"whoever violates subsection (1) of this section shall be fined
under this title or imprisoned not more than five years, or
both." There is no specifically listed exception in the statute
for interspousal wiretapping.
18 U.S.C. § 2510(2) defines "oral communication" as "any oral
communication uttered by a person exhibiting an expectation
that such communication is not subject to interception."
18 U.S.C. § 2520(a) & (b) provide that "any person whose wire,
oral, or electronic communication is intercepted, disclosed, or
intentionally used in violation of this chapter may in a civil
action recover from the person or entity which engaged in that
violation . . . damages under subsection (c) and punitive
damages in appropriate cases; and . . . a reasonable attorney's
fee and other litigation costs reasonably incurred."
18 U.S.C. § 2520(c)(2) allows a court to assess as damages the greater of
the amount of actual damages sustained by the plaintiff or
statutory damages of $100 for each day of the violation or
$10,000, whichever is greater. In other words, 18 U.S.C. § 2520
allows a plaintiff to file a civil action for any conduct which
would constitute a violation of 18 U.S.C. § 2511.
The question, then, is whether the uncontroverted conduct of
Defendant Carter amounts to a violation of 18 U.S.C. § 2511.
Defendant Carter claims that because he tapped the telephone
line of his own residence, he cannot be held liable to the
Plaintiff under 18 U.S.C. § 2520. However, that view is
contrary to the view held today by the majority of the U.S.
Courts of Appeals.
Defendant Carter relies on the case of Simpson v. Simpson,
490 F.2d 803 (5th Cir. 1974), which held that 18 U.S.C. § 2511
did not apply to interspousal wiretapping committed within the
marital home. The Simpson holding was premised on the belief
that federal courts should not become involved with domestic
relations disputes. 490 F.2d at 805. That case, though, has
been roundly criticized and its holding rejected by the
majority of the federal courts that have subsequently addressed
the issue of marital wiretapping. See United States v. Jones,
542 F.2d 661, 667 (6th Cir. 1976); Pritchard v. Pritchard,
732 F.2d 372, 374 (4th Cir. 1984); and Kempf v. Kempf,
868 F.2d 970, 972-73 (8th Cir. 1989). In addition, numerous district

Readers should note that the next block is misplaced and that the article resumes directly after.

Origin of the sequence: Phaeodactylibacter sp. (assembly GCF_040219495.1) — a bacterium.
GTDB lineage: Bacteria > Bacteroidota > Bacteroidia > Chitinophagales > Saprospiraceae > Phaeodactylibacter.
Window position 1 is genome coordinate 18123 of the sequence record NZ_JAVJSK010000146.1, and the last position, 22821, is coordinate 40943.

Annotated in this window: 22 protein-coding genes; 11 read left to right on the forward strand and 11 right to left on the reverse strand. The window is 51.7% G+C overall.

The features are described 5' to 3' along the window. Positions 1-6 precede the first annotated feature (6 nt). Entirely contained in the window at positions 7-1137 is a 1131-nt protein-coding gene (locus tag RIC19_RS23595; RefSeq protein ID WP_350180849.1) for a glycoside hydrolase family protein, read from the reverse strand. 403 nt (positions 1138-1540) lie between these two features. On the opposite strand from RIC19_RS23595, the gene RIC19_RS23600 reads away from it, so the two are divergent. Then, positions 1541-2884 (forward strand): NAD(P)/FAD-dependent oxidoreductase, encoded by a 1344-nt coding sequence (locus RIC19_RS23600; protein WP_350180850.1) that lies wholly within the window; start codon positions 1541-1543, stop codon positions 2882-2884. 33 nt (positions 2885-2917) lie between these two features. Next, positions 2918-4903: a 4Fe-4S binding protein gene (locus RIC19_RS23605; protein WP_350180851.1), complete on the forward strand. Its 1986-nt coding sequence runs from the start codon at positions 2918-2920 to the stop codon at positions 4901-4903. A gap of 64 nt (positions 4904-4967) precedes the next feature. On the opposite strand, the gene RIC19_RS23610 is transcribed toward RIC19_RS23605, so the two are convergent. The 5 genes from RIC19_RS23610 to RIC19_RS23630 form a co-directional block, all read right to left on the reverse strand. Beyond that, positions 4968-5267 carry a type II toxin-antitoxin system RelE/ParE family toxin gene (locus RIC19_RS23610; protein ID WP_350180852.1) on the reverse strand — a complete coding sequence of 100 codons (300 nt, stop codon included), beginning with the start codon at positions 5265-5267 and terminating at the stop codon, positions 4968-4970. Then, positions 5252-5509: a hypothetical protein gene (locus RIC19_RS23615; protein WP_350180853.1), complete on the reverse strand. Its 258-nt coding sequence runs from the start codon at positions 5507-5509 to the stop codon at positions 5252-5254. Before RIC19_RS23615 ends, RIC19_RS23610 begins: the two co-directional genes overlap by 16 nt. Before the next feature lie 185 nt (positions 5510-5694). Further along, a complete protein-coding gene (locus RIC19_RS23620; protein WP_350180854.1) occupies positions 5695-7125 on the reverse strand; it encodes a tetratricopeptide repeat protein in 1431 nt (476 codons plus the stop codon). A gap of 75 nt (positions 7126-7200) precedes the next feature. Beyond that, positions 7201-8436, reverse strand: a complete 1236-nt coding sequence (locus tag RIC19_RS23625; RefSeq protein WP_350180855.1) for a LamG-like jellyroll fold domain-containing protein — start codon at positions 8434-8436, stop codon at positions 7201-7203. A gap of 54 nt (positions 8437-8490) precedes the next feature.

courts across the country have concluded that the federal
wiretapping statute prohibits nonconsensual spousal wiretapping
within the marital home. Kempf, 868 F.2d at 973; Heyman v.
Heyman, 548 F. Supp. 1041, 1045-47 (N.D.Ill. 1982).
The courts which have rejected the Simpson holding have done
so on the basis of the language of 18 U.S.C. § 2511 and the
legislative history of the statute. The courts have determined
that Congress did not intend to create an exception for
interspousal wiretapping and chose to use clear and unambiguous
language in 18 U.S.C. § 2511 prohibiting all wiretapping not
specifically excluded by the statute. Kempf, 868 F.2d at
972-73; Heyman, 548 F. Supp. at 1045-47.
This Court finds no reason to depart from this interpretation
of the statute indicating that Congress intended to preempt
state law in the area of wiretapping regulation. Were the
Seventh Circuit to address the issue, we believe it would come
to the same conclusion, given the recent consensus among the
federal courts in interpreting the statute.
Consequently, this Court adopts the view that 18 U.S.C. § 2511
prohibits all unauthorized interspousal wiretapping
committed within the marital home. As a result of the
undisputed facts in the present case, the Plaintiff is entitled
to judgment as a matter of law under 18 U.S.C. § 2520(a) for
Defendant Carter's unauthorized recording of the telephone
conversations between his wife and the Plaintiff. The Court
finds, however, that there is insufficient information provided
in the complaint for a determination of damages under 18 U.S.C. § 2520(b)
at this time. This issue will be addressed in further
Ergo, Defendant Carter's motion for summary judgment as to
Count I of the complaint is DENIED, and the Plaintiff's motion
for summary judgment on Count I is ALLOWED.
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